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T1
LOCK-X (A)
LOCK-S (B)
R(A)
R(B)
W(A)
UNLOCK (A)
COMMIT
UNLOCK (B)

is this following CONSERVATIVE 2PL ?
 

doubt : in conservative locking schme ..all locks are aqured before starting but locks can be released at ANY time ..so conservative need not be strict/rigorous

OR is it only after commit ??
in Databases 210 views
2
release of locks can be before commit, strict only limits the acquiring of lock, the above schedule is conservative 2PL
0
above schedule is conservative but not strict then right ?
0
in Strict exclusive locks should be released only after COMMIT
0
yes
0
it is unlocking exclusive on A before commit then how it is Strict
0
ok ok, my bad, it's not strict

2 Answers

0 votes

In strict 2 PL a transaction obtains locks from dbms iff it has no common object with any other transaction or if it has a common object with any other transaction and it gets the locks first then after it will release locks (exclusive locks matter here the most as 2 transactions can have shared lock on same objects simultaneously ) ,dbms will remove suspension from another transaction's lock requests on the common object and grant locks. To satisfy that there occurs no conflicts and interleaving of two transactions are 'safe', the transaction that gets locks first, will release its exclusive lock only after commit thus resulting in a serial ordering of schedule.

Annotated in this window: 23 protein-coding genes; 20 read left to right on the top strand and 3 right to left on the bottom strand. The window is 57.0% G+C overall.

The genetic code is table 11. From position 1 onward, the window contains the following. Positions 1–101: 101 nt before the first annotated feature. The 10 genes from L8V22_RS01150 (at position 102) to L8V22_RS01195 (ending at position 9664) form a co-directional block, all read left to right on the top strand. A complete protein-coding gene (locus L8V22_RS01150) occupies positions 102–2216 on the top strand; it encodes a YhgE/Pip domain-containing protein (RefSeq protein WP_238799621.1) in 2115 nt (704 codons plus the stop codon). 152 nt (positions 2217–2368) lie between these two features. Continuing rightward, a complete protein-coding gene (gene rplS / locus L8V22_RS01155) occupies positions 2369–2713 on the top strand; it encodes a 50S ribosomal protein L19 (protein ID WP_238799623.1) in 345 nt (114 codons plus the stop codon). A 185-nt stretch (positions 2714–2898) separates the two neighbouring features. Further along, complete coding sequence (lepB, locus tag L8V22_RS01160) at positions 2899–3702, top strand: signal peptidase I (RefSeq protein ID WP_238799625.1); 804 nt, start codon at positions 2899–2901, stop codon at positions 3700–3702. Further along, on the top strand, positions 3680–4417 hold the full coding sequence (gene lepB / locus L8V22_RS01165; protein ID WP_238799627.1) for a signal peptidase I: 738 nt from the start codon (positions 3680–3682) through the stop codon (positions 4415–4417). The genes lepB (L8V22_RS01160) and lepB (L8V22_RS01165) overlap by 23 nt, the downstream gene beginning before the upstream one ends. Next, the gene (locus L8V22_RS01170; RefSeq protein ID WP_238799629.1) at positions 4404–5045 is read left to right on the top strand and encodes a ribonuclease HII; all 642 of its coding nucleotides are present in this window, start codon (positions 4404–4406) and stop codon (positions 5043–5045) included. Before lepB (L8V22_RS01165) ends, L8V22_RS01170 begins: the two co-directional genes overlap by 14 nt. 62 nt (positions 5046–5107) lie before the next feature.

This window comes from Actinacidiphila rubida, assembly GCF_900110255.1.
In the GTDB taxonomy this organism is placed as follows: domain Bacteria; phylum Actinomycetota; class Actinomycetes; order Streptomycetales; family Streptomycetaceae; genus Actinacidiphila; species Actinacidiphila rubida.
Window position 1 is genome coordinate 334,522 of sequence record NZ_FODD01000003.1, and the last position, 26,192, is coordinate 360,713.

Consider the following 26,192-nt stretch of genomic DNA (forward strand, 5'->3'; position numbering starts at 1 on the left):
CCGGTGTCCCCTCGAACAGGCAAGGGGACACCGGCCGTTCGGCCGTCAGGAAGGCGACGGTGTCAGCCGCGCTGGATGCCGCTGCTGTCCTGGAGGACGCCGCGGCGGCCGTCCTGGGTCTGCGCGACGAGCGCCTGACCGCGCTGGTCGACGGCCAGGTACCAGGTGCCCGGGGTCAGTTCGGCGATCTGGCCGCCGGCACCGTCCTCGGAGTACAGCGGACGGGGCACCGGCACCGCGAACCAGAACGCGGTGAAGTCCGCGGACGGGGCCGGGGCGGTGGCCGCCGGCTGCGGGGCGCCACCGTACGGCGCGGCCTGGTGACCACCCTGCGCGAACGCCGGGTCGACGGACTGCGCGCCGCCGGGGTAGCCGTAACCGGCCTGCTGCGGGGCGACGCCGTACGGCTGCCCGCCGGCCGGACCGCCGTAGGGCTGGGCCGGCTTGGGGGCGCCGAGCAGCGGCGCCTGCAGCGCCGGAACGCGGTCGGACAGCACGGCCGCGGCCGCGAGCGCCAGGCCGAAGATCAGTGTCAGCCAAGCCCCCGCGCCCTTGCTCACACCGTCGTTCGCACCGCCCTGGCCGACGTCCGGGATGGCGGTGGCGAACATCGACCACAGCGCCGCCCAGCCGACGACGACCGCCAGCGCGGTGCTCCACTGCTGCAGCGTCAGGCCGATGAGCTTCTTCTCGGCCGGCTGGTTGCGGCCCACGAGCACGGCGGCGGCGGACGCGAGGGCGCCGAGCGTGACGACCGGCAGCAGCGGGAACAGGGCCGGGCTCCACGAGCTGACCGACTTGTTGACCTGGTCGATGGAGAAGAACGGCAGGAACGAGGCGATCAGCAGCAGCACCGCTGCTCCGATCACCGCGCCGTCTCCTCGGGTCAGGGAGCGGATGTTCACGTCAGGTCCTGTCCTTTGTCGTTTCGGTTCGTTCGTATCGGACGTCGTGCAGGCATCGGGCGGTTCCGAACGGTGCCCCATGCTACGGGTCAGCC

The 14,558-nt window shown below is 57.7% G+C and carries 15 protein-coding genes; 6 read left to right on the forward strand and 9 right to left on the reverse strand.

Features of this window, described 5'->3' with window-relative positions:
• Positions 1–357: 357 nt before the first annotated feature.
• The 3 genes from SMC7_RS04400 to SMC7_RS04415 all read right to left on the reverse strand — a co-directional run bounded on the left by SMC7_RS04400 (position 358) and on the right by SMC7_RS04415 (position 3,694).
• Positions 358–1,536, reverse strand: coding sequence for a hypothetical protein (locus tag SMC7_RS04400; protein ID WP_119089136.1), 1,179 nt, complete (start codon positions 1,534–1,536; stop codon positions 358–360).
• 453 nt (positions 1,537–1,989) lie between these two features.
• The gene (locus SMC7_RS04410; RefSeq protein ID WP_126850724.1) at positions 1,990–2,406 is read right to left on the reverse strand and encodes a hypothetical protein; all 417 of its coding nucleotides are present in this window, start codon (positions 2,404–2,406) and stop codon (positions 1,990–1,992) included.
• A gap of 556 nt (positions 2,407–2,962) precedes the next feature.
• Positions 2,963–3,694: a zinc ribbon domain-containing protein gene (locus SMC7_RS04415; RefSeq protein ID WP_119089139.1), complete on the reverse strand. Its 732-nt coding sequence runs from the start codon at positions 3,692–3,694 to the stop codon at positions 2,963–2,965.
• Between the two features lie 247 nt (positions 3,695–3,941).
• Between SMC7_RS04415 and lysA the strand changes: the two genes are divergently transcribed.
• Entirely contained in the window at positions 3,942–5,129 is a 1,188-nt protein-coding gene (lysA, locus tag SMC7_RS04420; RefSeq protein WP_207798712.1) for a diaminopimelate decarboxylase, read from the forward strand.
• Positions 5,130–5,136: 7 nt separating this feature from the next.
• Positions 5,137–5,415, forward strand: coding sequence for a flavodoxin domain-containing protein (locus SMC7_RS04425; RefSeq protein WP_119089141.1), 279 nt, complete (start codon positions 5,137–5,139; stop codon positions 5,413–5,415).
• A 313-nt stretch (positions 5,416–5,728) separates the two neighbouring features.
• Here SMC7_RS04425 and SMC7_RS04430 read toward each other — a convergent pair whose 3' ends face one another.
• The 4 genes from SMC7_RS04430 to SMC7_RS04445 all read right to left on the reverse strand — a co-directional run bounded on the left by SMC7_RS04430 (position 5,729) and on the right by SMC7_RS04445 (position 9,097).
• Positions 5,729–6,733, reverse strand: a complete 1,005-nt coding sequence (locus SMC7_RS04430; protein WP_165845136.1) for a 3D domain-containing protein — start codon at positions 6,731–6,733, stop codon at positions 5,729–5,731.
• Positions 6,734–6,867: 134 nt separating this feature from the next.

here the transaction can not be strict as it releases its exclusive lock on A before it commits .suppose considering an imaginary case another transaction say T2 was on hold by dbms wanting lock for A to modify A. as soon as T1 releases lock on A ,T2 starts and modifies data and commits. Now the only operation left for T1 as per the problem is commit and before T1 could commit, T1 fails.. Now T1 rollbacks. T1 starts from beginning restoring all the initial values for A and B. But here A is already modified by T2 and T2 has committed hence T2 can not rollback. So T2 gets lost update issue because changes done by T2 on A can not be recovered now.

Strict 2PL forbids this kind of scenario to maintain recoverability of database hence this protocol strictly says that transaction will release locks(exclusive of course) only after commit.

Here,T1 is conservative 2PL, as conservative 2PL allows to release the locks whenever another transaction is in need, but it needs to lock all the data items before carrying out any operation, no wait and hold like strict. thus it is deadlock free.but in this protocol we may still face drawbacks like Cascading Rollbacks...

See how the schedule below follows Conservative 2-PL but does not follow Strict and Rigorous 2-PL.

  T1 T2
1 Lock-X(A)  
2 Lock-X(B)  
3 Read(A)  
4 *operation on A  
5 Write(A)  
6 Unlock(A)  
7   Lock-X(A)
8   Read(A)
9   *operation on A
10   Write(A)
11   Unlock(A)
12 Read(B)  
13 *operation on B  
14 Write(B)  
15 Unlock(B)  
16 Commit  
17   Commit

Look at the schedule, it completely follows Conservative 2-PL, but fails to meet the requirements of Strict , that is because we unlock A and B before the transaction commits.
here if T1 fails before commit, T2 won't have lost update issue as T2 commits after T1 but T2 will have to unnecessarily rollback too as it has worked on A. So thus cascading rollback occurs.

Hope it is clear now

0 votes
In 2PL, there is growing phase and shrinking phase, both base can be visualized as an time interval. If we convert growing phase timer interval as an instant of time then simple 2PL is conservative 2PL.

In the above example at a point it accumulate all the required locks initially so it’s conservative 2PL.

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